I've been disheartened as of late, with the state of Ford and their lack of interesting product for the US market. Much is being said about the new Ford Edge CUV, some good some bad. But it seems that every article I've read recently claims that this will be a make or break vehicle for Ford. But we've heard that before. The Fusion was supposed to be the car that revitalized the company. Don't get me wrong, the Fusion is a great car and while it doesn't seem that it's sales are stellar, they aren't tanking either. Recent advertisements have anounced the availabiltiy of All Wheel Drive for the Fusion/Milan twins, and of course it's also an option on the MKZ (Zephyr.) The biggest complaints I've read about the new Edge (which I haven't seen in person) are about the interior, especially the lack of a third row seat. Many journalists/bloggers are saying a redesign of the interior is needed. I've only seen photos, and like what I have seen, but if there is not third row seat, it seems like a major oversight on Ford's part. Even in the mini-SUV/CUV models there are third row seat models. The Toyota RAV4 and Suzuki XL7 are just 2.
But even Mazda's CX9 has a third row. So, what's the brain damage in Dearborn? Are they thinking that a third row Edge may cut into sales of the Freestyle? If there were sales to cut into that is. Is it concern about the Explorer? It's short sighted stupidity is what it is!

And what about Diesels? I've been reading about the availability of "Clean Diesel," the low sulphur blend that the Feds mandated. I've been saying for a long while, that Ford should have been in a position to take advantage of this change, with their range of Diesel powerplants from around the globe. And then there's "Dave" the "American" design initiative, with 3 bar grill bland styling! While Europe and the rest of the globe get "Kinetic" design with cues from the Iosis concept, we get Dave.

Ugh! I want the new Mondeo! And I want it with the 2.0 TDI ! With a six speed manual!!!!!!!!!

Saturday, October 07, 2006

With a redesign of the Sprinter, and possible expansion of the range, isn't it time for a new Econoline or the Transit?

Some products have a long life cycle and then there's the Ford Econoline. When was the last time this line was updated? It's got to be at least 12 years. But it's a staple of commercial fleets right. Who would want to upset the apple cart by making a dramatic change?
That's probably what Dodge thought alll those years. Look at this 1996 van here, you can see how little it's changed over say a 1977 version. New products cost, but Dodge learned the lesson of letting a product get stale, when they had to discount their full size vans heavilly, just to get them off the lots.
And so they made a dramatic change, they borrowed their new parent company's commercial van from overseas. Also sold as a Mercedes and a Freightliner, the "new" Dodge Sprinter is a leap from the old Tradesman van. A 5 cyl Diesel gives it far superior fuel economy, while not really loosing useful power. And the different chassis, wheelbase and payload options are almost limitless. No wonder Mercedes/Dodge sell so many of these around the world.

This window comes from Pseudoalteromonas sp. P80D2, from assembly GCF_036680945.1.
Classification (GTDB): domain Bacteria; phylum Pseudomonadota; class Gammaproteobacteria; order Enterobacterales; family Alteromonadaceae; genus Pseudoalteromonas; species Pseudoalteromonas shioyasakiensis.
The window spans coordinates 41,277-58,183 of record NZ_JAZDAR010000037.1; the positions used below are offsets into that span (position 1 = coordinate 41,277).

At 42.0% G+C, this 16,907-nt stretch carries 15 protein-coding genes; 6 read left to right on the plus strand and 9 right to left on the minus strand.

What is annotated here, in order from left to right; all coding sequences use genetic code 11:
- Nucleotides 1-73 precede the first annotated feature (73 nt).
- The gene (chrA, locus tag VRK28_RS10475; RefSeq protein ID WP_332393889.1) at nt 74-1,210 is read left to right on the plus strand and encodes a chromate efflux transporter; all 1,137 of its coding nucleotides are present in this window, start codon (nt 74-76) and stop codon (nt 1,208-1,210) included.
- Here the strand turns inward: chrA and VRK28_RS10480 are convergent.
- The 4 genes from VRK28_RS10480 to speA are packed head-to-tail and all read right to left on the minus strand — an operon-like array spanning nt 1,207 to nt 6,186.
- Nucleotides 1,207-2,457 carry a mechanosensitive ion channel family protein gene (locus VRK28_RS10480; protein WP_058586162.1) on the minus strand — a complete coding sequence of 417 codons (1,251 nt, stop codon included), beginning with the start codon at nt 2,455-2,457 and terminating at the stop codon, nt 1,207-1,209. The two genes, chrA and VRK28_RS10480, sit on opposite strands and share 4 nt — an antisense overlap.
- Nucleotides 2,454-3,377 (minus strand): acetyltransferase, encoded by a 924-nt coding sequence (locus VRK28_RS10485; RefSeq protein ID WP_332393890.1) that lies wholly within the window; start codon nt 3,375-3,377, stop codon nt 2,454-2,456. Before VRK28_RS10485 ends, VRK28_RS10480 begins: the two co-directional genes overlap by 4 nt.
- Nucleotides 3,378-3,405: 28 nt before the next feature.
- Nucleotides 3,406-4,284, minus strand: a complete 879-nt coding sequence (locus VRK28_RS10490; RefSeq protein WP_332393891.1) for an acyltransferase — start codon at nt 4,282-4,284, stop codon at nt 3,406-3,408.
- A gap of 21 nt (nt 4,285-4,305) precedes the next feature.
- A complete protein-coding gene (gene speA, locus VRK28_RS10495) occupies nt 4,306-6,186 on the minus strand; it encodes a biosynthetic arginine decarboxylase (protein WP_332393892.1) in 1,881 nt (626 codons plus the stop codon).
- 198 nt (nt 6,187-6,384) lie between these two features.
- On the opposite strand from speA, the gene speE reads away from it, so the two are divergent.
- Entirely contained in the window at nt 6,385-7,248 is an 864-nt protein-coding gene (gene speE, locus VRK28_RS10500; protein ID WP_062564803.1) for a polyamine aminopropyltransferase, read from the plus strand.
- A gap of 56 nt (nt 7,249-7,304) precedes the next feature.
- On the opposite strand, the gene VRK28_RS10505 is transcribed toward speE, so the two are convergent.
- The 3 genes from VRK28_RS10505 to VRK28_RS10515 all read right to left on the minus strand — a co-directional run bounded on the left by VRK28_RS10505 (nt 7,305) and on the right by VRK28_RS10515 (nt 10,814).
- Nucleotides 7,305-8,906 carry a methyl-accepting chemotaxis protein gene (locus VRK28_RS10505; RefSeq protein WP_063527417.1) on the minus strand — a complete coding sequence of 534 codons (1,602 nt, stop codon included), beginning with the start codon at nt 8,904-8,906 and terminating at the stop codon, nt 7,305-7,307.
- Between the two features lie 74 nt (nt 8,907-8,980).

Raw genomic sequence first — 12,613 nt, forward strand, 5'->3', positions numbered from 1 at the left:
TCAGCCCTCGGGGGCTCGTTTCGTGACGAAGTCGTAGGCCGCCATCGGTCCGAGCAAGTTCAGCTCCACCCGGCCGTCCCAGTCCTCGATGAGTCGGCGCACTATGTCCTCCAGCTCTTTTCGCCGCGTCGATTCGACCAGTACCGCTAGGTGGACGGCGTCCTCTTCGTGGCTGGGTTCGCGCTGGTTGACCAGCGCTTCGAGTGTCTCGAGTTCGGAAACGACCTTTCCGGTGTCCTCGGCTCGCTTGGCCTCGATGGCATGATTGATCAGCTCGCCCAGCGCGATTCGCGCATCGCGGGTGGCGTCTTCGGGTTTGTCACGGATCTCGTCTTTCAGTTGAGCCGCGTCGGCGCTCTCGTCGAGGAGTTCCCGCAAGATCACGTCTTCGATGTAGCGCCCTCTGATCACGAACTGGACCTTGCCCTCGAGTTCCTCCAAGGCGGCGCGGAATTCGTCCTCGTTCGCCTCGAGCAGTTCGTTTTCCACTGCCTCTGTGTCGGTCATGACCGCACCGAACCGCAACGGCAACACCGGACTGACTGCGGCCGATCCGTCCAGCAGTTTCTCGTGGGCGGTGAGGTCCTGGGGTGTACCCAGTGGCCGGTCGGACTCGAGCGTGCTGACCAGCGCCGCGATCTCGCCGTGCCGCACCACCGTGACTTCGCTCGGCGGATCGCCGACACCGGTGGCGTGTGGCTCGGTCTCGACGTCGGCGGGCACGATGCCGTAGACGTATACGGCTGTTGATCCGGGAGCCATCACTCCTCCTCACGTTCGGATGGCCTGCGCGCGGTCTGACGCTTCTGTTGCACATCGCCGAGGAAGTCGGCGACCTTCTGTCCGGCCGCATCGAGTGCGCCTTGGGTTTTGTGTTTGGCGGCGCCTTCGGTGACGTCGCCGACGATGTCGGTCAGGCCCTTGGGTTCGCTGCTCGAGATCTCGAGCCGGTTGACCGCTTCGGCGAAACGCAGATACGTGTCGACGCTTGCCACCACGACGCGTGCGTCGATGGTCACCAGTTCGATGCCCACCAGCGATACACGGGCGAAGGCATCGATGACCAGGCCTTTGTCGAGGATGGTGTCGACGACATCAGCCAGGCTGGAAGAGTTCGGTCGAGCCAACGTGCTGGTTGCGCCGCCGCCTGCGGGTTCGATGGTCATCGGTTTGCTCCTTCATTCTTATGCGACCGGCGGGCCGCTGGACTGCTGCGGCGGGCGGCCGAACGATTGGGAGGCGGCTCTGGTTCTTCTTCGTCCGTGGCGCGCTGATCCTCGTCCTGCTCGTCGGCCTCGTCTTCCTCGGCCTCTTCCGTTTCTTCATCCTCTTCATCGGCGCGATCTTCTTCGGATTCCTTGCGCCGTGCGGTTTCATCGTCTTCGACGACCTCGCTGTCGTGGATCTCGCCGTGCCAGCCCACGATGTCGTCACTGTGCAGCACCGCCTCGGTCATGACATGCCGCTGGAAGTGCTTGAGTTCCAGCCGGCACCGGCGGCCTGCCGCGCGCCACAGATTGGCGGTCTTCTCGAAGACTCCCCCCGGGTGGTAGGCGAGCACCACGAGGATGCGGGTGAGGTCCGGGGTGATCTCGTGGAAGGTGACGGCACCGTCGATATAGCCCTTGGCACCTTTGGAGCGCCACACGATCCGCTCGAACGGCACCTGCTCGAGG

You would think they are the most popular commercial vehicle on the globe, but you'd be wrong, the Ford Transit is. There's even a documentary by the same name. So if Ford is really going to make some "Bold Moves" maybe this should be one of them. The Transit is now available with all wheel drive, combine that with it's flexible packaging and economical Diesel powertrains, it's a wonder customers haven't been clamoring for them.

Thursday, October 05, 2006

Brands brands, who's got the brands? Thoughts on the latest edition of Autoline Detroit...

On Sunday morning while many are in church, and still others are watching the different current afairs discusions shows such as Face the Nation, I'm usually having my coffee watching Autoline Detroit the show "Of, By and For the Auto Industry" hosted by John McElroy. And luckily I Tivo it if I miss it. And this past Sunday's show was very interesting. Now if you don't already watch I strongly suggest you check your local listings for the SPEED Channel or visit the link in the title of this post.
This week, they talked to one of the authors of Branding Iron available through Amazon or B&N online. I'm going to order my copy today.
Charles Hughes, picture here with his then boss Mark Fields has been all over the auto industry in the US, including several Ford brands (Mazda and Land Rover) so it's assumed he knows what he's talking about. He didn't sound like an idiot or a fool, even if I didn't agree with 100% of what he was saying, I was impressed.
The Co-Author is William Jeanes formerly of Car and Driver. One of the few Car and Driver writers, besides Csaba Csere, that I liked. Another guy in the know.
And while the book doesn't focus on Ford alone, the comments on Sunday's show were. Mr Hughes thinks that Ford Globaly but most importantly in North America has too many brands. The way he sees it they only need 3 Ford ,Volvo and Jaguar. Now he never specifically mentioned Mazda as a "brand" to be discarded, and since FoMoCo doesn't actually "own" Mazda, but only a controlling interest, I assume he wasn't including Mazda in this discussion. So the brands that Mr Hughes sees as dead or dying are; Lincoln, Mercury, Land Rover and Aston Martin. So, of course here's my humble opinion on that situation.